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NEWSLETTER > Essay > KOREAN CUISINE: THE BEST I’VE EXPERIENCED The Great Taste of Pajeon

KOREAN CUISINE: THE BEST I’VE EXPERIENCED
The Great Taste of Pajeon

It was nine years ago, in that welcoming early heat of a Korean summer when the leaves are fully out but the rain and humidity have not yet arrived, that my friends and I enjoyed a really delicious pajeon. While travelling around Jeollanam-do and Gyeongsangnam-do we chanced across a small tea plantation, whose fields lay across the lower knuckles on fingers of steep hills which had swept around to form a quiet, verdant valley. The day was warm enough to encourage us to explore the valley, but hot enough that we soon sought rest in shade.
The pajeon house, little more than a shack, appeared before us and its dark, cool interior invited us in. Behind ran a small river, dotted with boulders upon which balanced low tables for guests, and over which arched trees offering blessed shade. It was serenity itself.
Pajeon was the perfect accompaniment. Panfried, fairly simple, it is surprisingly full of taste; spring onions bite through the oil’s grease, and if a little kimchi is mixed in it gives a tangy, fresh juiciness that contrasts with the batter. The slight creaminess and light fizz of a refreshing makgeolli make it pajeon’s natural companion.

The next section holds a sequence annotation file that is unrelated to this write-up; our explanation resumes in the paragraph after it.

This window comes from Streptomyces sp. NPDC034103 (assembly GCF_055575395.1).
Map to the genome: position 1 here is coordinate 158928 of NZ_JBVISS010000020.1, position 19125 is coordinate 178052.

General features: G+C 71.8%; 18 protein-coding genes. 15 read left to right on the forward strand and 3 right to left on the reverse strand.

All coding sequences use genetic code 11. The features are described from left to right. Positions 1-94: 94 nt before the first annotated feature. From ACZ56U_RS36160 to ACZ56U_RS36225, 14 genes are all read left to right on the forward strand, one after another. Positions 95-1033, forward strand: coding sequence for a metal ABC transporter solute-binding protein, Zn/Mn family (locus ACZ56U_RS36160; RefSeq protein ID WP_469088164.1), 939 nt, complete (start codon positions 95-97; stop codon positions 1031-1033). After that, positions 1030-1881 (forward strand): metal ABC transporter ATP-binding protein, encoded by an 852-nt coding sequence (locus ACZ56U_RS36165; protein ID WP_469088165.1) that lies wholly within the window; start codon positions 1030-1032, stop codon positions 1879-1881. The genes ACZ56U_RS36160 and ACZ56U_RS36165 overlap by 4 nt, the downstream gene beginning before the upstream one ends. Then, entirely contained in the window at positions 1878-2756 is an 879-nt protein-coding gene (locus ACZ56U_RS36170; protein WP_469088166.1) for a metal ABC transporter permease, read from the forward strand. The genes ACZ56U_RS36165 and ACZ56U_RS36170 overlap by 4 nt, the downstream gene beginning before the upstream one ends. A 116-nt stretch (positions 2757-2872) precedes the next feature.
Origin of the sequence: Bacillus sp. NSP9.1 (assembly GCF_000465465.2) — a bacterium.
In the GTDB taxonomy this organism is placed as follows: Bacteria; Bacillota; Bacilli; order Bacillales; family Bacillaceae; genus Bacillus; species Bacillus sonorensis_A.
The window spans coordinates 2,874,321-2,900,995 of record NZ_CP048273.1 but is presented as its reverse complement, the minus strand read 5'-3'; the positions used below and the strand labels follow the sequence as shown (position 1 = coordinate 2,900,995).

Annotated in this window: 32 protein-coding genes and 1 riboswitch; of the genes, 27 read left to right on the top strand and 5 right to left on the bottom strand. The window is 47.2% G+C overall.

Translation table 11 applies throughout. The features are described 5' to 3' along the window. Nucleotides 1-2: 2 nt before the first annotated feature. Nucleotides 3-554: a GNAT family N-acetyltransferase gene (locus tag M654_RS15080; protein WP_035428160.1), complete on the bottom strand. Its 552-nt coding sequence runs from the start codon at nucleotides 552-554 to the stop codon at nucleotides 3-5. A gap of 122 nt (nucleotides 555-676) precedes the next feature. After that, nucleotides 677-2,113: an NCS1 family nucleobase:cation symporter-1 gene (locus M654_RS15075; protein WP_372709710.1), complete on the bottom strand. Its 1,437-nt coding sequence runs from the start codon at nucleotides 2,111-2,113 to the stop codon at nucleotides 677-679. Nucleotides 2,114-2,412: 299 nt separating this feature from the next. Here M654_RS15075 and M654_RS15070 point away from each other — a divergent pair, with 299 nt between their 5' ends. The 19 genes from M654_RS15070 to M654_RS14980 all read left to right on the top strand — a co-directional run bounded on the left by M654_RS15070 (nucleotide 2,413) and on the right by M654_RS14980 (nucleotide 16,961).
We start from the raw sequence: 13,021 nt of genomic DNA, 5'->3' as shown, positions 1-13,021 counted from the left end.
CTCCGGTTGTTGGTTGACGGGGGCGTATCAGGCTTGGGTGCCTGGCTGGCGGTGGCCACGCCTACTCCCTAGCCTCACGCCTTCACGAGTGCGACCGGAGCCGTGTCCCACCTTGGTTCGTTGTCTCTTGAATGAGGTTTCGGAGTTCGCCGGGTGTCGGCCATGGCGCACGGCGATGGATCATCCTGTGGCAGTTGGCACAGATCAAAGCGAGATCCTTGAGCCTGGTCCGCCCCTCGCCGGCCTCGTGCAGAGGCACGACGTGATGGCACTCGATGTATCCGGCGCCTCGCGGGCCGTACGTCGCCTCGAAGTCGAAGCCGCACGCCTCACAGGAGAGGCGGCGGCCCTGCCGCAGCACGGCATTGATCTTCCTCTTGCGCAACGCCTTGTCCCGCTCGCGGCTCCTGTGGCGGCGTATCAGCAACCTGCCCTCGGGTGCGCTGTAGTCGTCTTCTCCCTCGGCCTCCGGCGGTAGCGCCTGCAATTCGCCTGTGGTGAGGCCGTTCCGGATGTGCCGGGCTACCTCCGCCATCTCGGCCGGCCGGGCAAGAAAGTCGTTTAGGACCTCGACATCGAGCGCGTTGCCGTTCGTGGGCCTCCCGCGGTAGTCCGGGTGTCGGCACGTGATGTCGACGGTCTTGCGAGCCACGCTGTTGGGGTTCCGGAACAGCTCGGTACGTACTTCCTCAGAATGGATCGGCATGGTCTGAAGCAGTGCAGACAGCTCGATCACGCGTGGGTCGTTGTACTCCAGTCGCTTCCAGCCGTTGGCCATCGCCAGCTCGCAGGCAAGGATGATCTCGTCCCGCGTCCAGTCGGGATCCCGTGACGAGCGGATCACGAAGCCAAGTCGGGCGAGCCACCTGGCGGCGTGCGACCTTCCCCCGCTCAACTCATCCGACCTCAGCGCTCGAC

The pajeon we had that day was delicious and memory of its taste has stayed with me to this day. But it tasted better than other pajeons not because of the way it was cooked but because it was eaten with good friends in such a harmonious scene. I guess what really makes a meal is not just the taste of the food itself, but with whom and where it is eaten, too. This idea is apparently one reason why “meokbang (scenes of people eating appetizing-looking food)” is so popular in Korea; a meal tastes better when it’s shared, even if your companion is an online stranger.
But it’s not just having the right people with you that makes a meal; it’s the environment, too. Korean poet Yun Seon-do once waxed on his five friends—water, stone, bamboo, pine, and the moon rising over an eastern mountain—and asked rhetorically what more he could ask for than these. Yun, being in exile at the time, may have had his tongue slightly in cheek when he wrote that, but I think he does have a point. In the rush to industrialize and improve levels of material comfort, we shouldn’t overlook or jeopardize the natural treasures we started with.
I think that’s what makes pajeon truly special. Not just its taste itself, which is delicious enough. But that it is so typically enjoyed with our close friends, and that on rare days we are able to escape the city and enjoy it in the beautiful surrounds of the Korean countryside.

KF Korean Fellow
Tristan Webb

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